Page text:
We recently published Phebe Jewell’s gorgeous “Fence Jumpers.” Here, we ask her two questions about her story:
1) I love the sparkling, here-and-there details in this story — one of my favorites is Mr. Li’s bag of lychees. It gives him so much personality in this small glimpse of his life. What made you choose lychees for Mr. Li to be carrying to his niece?
“Fence Jumpers” was one of those stories that took on a life of its own. It started with a free write about the scene in the church, but then somehow Mr. Li rode his bike across the page. I could see him quite clearly (probably because he’s modelled on a man I often see biking by my house, usually carrying a bag of groceries on his handlebars), so I followed him as he made his way up an extremely steep hill. I could see Mr. Li ride with purpose, a man on a mission to comfort someone with something that had weight and could be shared. That’s when I knew he was bringing his niece lychees.When I lived in Vancouver, B.C. I would go to Chinatown to get lychees for special occasions. There is something comforting in peeling their rough skin to reveal the perfumy fruit. Mr. Li wanted his niece to taste this unexpected sweetness. I wanted to make sure Mr. Li made it safely to the top of the hill, and that’s when the truck came in, allowing me to connect Mr. Li with the narrator.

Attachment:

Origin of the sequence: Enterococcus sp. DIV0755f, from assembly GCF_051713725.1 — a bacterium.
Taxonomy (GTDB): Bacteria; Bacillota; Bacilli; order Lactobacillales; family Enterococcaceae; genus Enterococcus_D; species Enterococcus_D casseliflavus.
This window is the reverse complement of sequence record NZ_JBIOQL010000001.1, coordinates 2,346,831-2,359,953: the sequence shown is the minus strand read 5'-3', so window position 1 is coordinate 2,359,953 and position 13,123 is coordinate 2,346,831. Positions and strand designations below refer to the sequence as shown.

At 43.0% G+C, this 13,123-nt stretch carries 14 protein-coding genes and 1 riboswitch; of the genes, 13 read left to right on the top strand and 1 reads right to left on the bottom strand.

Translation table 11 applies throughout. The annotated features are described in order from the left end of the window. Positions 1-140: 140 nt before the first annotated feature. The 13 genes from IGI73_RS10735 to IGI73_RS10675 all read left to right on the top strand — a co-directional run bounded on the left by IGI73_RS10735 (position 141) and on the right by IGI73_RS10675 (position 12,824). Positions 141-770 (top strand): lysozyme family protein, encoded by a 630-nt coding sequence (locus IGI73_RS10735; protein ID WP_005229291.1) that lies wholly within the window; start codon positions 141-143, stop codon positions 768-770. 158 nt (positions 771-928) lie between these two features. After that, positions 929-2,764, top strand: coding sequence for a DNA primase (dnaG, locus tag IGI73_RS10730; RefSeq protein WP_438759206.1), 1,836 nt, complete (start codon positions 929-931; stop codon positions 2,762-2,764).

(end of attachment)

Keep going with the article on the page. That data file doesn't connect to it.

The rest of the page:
2) The way this story addresses the loneliness of not quite fitting in, the way the narrator wants to be part of things — it’s so powerful and longing and, here especially, tinged with sadness. Do you think the narrator will blame themself for what happened? That they will feel that, by sneaking the communion wine, they have somehow caused George’s death?
I think so. Like many children, the narrator makes sense of the adult world by connecting details and events that may or may not be related. The narrator, for all their bravado about sneaking the wine and being a badass, carries the weight of new knowledge that not everyone survives breaking the rules.